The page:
When Roe v Wade – the 1973 Supreme Court decision ruling that the American Constitution protects a woman’s freedom to have an abortion – was revoked in June 2022, around two dozen states prohibited the practice, some of them in cases of rape and incest, while exposing doctors and health workers who facilitate the procedure to criminal charges. The Court is not prohibiting abortion. It is devolving the issue to Congress and state legislatures. But conservative judges may go on to challenge contraception and same-sex marriage as well. A moral counter-revolution is being mounted by means of the political capture of the American judicial system.

A school of anti-liberal ‘integralism’24 welcomes this move. The foundations of the American regime are in the Christian religion. The last church to have a special relationship with the state, the Congregationalist Church in Massachusetts, was disestablished in 1833. Yet Christian values continue to be widely authoritative if not often practised. When these values are unmoored from their theological matrix, they become inordinate and extreme. Society descends into a state of moral warfare unrestrained by the Christian insight into human imperfection.

Liberalism is self-undermining in precisely this way, but the vision of an American integralist regime is chimerical. Several European democracies have established churches. In Denmark, Finland, Spain, Austria and Portugal there is a more or less formal marriage between the state and a particular church. The British state contains two established churches – the Anglican Church of England and the Presbyterian Church in Scotland. All these countries are less divided by issues originating in religious belief than the US.

In America at the present time, an attempt at unifying church and state can only heighten divisions. Any such project would be resisted at many levels of government. Awash with guns and with large numbers ready to use them, the country could slide into a chronic condition of low-intensity civil war. The US would be a semi-failed state possessing formidable military capabilities and leading in some advanced technologies, but consumed by internecine doctrinal enmities.

Whether the Supreme Court’s judgment on Roe was legally correct is unimportant. Whatever it decided could not end conflict over abortion. Framed as a contest between rights to life and choice, the dispute is irresolvable. If one wins, the other loses. In the US, neither side is ready to concede defeat.

Whether the Constitution gives any guidance on abortion is questionable. Even if it does, the Constitution’s authority is strictly local. Rawls and Dworkin aim to show that American jurisprudence presupposes liberal rights. But of what interest is such a deduction beyond American shores? Without some foundation beyond American history and practice, liberal legalism is Lockeanism in one country – a country that is profoundly divided.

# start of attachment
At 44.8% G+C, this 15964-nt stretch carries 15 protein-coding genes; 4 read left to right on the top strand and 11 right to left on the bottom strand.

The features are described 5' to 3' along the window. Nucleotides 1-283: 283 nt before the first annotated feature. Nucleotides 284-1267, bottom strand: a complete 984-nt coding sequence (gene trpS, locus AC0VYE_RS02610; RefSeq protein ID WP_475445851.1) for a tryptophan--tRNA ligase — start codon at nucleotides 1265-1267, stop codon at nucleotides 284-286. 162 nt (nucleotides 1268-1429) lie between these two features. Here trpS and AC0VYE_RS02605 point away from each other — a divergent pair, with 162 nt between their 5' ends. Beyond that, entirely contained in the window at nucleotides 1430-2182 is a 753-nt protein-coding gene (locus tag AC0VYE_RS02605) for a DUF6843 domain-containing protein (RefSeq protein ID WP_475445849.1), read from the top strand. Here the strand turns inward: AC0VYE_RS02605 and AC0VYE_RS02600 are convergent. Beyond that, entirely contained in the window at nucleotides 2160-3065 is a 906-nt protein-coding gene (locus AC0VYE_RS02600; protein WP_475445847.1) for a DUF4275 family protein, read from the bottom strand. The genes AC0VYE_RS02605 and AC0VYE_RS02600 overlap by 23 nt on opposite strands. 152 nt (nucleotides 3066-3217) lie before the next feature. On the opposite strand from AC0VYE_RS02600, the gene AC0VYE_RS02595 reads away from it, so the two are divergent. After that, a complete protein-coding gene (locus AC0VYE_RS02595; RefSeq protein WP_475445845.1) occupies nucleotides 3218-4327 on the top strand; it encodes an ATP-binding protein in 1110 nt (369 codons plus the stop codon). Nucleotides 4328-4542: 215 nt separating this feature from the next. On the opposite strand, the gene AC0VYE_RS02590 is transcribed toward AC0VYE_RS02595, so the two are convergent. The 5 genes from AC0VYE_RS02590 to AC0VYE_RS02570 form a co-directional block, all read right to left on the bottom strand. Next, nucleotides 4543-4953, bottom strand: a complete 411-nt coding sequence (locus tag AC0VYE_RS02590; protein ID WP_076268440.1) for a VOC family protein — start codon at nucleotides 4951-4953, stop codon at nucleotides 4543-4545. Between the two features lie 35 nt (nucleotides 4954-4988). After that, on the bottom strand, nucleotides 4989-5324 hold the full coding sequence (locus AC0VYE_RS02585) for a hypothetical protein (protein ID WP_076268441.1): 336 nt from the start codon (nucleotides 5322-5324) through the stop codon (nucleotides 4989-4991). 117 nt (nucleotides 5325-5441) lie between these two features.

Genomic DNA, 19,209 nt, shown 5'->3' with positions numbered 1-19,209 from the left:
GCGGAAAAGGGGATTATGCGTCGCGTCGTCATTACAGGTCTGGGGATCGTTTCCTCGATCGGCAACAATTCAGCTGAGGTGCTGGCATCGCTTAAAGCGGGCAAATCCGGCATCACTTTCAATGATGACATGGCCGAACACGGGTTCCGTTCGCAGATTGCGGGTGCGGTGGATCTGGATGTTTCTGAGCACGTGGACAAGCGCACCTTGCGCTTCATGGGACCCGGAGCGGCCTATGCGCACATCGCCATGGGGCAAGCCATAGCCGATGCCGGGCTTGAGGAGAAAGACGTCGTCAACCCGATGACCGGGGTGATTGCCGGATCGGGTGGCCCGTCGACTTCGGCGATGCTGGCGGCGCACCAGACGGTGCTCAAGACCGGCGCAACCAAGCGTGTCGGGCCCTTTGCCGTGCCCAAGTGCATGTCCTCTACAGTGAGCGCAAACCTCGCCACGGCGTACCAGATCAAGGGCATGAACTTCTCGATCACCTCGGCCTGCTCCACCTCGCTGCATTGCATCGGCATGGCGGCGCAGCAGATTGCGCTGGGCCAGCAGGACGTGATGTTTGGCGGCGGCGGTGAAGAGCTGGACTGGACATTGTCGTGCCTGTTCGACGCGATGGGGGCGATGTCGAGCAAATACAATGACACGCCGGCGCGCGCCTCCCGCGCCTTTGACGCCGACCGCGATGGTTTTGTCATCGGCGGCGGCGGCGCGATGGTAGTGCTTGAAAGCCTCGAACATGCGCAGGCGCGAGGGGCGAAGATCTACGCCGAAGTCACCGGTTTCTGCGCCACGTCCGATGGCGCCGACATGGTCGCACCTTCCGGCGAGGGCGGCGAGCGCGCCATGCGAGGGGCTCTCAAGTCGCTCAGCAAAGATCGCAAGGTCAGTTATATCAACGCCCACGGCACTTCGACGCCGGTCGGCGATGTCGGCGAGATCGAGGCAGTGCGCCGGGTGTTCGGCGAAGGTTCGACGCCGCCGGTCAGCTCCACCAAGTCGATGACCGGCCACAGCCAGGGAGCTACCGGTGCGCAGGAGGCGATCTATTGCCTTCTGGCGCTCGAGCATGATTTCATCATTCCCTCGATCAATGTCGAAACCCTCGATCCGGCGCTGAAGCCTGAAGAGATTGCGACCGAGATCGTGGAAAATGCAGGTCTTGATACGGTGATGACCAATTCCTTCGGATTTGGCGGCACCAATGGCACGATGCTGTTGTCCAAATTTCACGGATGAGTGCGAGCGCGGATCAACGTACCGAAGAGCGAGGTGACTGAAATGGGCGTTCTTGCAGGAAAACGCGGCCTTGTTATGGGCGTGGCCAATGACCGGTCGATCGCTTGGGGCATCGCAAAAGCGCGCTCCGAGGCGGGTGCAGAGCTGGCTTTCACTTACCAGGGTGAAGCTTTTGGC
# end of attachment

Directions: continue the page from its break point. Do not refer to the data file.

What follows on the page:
Locke’s philosophy of rights begins with a theological proposition: human beings are God’s property. Contrary to a legend propagated by the libertarian Robert Nozick, there is no right of self-ownership in Locke, who wrote in the Second Treatise of Government, Section 6:

… for men being all the Workmanship of one omnipotent and infinitely wise Maker; all the servants of one Sovereign Master, sent in to the world by his order and about his business, they are his property, whose workmanship they are, made to last during his, not one another’s pleasure …

Locke’s belief that human beings belong to God precludes any right to abortion or to suicide. In his Essay Concerning Human Understanding (Book 1, Chapter 3, Section 19), where he described abortion as one of the most immoral acts, Locke argued that human beings have an immortal soul that belongs to its Creator. The lives of human beings are not theirs to begin or end.

Against this view, Hobbes asserted that women have dominion over their bodies and therefore over their offspring. In De Cive, Chapter 9, he wrote:

… Amazons have in former times waged war against their adversaries, and disposed of their children of their own wills, and at this day in diverse places, women are invested with the principal authority … the child is therefore his whose the mother will have it, and therefore hers; wherefore original dominion over children belongs to the Mother …

Hobbesian logic does not require accepting any particular view of abortion, even Hobbes’s. The goal is not agreement, but modus vivendi. A legal framework governing abortion can only be reached by a political settlement, periodically renegotiated. The same applies to issues around assisted dying, sexuality and gender. When society is divided on such questions, the attempt to resolve them by inventing and enforcing rights is fatal to peace.


Bibliography:

Gray, J., 2023, Warring rights, The new Leviathans: thoughts after liberalism, p. 103.